The Google Chromebook

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For those of you who are primarily into Internet surfing, multimedia, email, and a few other web-based application functions, the latest popular genre in laptop computing, the Chromebook, may fit the bill nicely and economically. With a $199-$349 range, the Chromebook makes a nice second PC. Notice I said the word “second.” This is not a PC that you would want to have as your primary one unless you strictly fit into the user category mentioned above.  Chromebooks generally are a little sluggish performance wise, especially if you have a lot of apps opened at once. The display is also lower-quality (smaller pixel detail) than what is the norm with most laptops and tablets.  Only a couple of chromebooks have more than the average battery life of 2-3 hours. If you can live with those issues, the chromebook might be the PC for you.

Chromebooks use the Chrome operating system made by Google, and since a browser is basically running the show, the applications are web-based. You may choose which applications you want by going to the Chrome Web Store. But the traditional suite of programs that Windows-based laptops use, i.e. Microsoft Office (Word, Excel, Access, Powerpoint) will not run on a Chromebook. Some of the Chromebook manufacturers include Hewlett-Packard, Samsung, and Acer. One of the popular Chromebooks available soon is the HP Chromebook 14, due this fall and right in time for the holiday season. 

HP Chromebook 14 Specifications

  • Manufacturer: Hewlett-Packard
  • Colors: Snow White, Ocean Turqouise, Peach Coral
  • 14-inch display (1366 x 768 pixel resolution)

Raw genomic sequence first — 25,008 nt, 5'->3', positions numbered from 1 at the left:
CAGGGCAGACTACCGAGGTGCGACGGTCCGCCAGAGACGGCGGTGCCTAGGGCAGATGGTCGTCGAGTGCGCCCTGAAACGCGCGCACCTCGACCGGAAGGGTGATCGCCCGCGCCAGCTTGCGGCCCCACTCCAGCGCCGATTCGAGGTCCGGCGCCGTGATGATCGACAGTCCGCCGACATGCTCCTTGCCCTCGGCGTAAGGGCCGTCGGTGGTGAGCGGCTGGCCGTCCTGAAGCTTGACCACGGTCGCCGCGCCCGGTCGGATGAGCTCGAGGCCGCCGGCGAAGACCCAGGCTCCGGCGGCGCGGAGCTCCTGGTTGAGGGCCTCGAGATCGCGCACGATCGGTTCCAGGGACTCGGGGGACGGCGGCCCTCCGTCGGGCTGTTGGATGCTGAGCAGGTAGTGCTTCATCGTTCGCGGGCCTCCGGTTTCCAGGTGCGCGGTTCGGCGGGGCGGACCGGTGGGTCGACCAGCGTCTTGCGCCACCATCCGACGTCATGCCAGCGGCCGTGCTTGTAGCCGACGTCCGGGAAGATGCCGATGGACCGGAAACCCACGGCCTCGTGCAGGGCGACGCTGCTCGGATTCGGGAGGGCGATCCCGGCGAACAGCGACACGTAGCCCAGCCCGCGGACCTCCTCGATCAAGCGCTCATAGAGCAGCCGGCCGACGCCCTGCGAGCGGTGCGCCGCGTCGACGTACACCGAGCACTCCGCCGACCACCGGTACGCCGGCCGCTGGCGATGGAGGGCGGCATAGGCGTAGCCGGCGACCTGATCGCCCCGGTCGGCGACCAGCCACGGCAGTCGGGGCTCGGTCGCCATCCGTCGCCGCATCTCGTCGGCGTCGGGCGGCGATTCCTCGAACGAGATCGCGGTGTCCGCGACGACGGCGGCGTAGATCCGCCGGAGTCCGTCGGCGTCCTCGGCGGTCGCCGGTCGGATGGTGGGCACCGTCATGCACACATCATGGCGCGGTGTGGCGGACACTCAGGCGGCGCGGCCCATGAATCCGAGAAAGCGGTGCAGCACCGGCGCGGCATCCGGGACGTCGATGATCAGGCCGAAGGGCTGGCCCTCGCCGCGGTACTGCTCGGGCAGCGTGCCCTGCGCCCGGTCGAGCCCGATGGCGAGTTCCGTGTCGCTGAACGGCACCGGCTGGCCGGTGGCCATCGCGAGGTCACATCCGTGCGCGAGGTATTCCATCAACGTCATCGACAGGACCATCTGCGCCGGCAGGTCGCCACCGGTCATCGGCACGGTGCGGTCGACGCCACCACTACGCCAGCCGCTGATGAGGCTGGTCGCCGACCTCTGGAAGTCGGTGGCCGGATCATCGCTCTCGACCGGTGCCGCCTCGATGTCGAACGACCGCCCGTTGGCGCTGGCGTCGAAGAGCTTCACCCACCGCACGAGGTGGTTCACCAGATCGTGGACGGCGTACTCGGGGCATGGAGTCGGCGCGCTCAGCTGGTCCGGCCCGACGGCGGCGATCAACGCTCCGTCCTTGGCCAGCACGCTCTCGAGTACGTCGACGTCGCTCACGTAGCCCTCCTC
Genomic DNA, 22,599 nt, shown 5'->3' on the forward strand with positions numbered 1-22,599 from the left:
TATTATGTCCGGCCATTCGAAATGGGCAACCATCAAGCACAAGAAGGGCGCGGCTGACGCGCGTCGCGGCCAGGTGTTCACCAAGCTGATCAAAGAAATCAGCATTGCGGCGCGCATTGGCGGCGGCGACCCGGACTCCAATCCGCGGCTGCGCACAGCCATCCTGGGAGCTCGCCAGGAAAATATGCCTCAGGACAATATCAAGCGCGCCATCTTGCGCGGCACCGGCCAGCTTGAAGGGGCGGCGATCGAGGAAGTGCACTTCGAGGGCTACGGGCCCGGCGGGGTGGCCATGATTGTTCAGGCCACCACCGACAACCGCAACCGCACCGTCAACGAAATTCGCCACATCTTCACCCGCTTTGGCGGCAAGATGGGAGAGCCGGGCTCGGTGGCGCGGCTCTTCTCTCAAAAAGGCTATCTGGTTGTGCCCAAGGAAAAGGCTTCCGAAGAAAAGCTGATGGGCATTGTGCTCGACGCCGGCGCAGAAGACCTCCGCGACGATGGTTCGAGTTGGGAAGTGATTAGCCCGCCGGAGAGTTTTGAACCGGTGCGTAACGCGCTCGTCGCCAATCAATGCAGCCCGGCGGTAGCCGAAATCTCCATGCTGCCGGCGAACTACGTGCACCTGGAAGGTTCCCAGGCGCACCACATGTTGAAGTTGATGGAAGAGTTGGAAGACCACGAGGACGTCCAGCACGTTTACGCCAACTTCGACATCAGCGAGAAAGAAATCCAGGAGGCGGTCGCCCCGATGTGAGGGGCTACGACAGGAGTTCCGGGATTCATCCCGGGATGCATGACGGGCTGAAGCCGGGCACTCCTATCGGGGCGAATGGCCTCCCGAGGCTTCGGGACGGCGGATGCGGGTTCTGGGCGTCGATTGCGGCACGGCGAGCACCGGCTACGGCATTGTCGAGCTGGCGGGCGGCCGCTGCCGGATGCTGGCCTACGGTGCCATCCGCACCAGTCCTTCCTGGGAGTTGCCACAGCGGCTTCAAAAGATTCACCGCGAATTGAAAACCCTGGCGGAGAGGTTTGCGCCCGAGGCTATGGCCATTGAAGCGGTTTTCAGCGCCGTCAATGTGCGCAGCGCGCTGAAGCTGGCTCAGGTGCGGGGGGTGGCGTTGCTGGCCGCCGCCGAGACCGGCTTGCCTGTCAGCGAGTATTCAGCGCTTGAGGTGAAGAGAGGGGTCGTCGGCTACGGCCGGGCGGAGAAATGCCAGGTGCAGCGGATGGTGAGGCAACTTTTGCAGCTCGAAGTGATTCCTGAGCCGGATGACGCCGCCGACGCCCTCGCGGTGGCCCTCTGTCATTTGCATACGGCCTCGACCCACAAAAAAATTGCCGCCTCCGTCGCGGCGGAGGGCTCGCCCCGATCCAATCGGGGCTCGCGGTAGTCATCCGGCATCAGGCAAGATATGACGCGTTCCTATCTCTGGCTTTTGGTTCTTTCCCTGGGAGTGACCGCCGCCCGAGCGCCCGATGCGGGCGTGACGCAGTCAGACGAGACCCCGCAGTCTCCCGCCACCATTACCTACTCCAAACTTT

• Weight 4 lbs.
  • Dimensions 13.56″ x 9.52″ x .81″
  • Intel Haswell Processor
  • 100GB Google Drive Storage
  • 16GB Solid-state Drive
  • 2GB/4GB RAM
  • Island-style Chrome OS keyboard (special keys for controlling browser)
  • Clickpad with multi-touch gesture support
  • 3-in-1 card reader (SD/SDHC/SDXC)
  • 2 x USB 3.0
  • 1 x USB 2.0
  • HDMI
  • Bluetooth 4.0
  • 802.11 a/b/g/n Wireless
  • Built-in Optional 4G
  • Audio In/Out Combo Jack
  • Kensington Lock
  • Truevision HD Webcam
  • Battery 50wh 4-cell 9.5 hours
  • Price $299.00 (4G model $349.00)

The High-End Pixel Chromebook

On the
Chromebook high-end, the Chromebook Pixel is the model being marketed now.
However, being at a $1299 price point is rather steep when you consider what
you’re getting for your money. It does not have the benefits of a Windows
laptop with all of the traditional Windows-based apps, and the battery life is
mediocre at best, with 2-3 hours life. The selling points to the Pixel is a
beautiful display (marketed as the highest pixel count of any PC) and hardware
that is very pleasant to the eyes. However, you would be far better off going
with a MacBook or a Haswell-based laptop for the same price as the Pixel. You
would receive better performance, not be limited to web-based apps, and have a
9-12 hour battery as well. If you’re totally sold on the Google web based app
mentality and want a high-end unit, you should wait until next year when
high-end Chromebooks should be offered with the Haswell processor, ensuring a
long lasting battery. I really cannot see paying good money for a hgh-end
Chrome-based OS laptop. It would make much more sense to get a Windows-based
laptop, and get a Chromebook as a secondary laptop, used primarily for the Web.

Business and Education Focus

The
Chromebook is being heavily invested in by business and education, due to the
low overhead costs of traditional laptops. There is far less of a problem with
malware and viruses and Google claims this is due to a multi-layered security
design that makes it almost impossible for infection. And because of the
digital solid-state drives being used, problems associated with traditional
mechanical hard drives found in the mainstream laptops is non-existent. All
things considered, the Chromebook in industry is quickly becoming a top choice
due to its low cost and simplicity, but for the average consumer at this point
it is still in the category of a second PC. As time goes on and the Chromebook
gets tweaked with improvements, that relationship could certainly change. Time
has a way of changing things.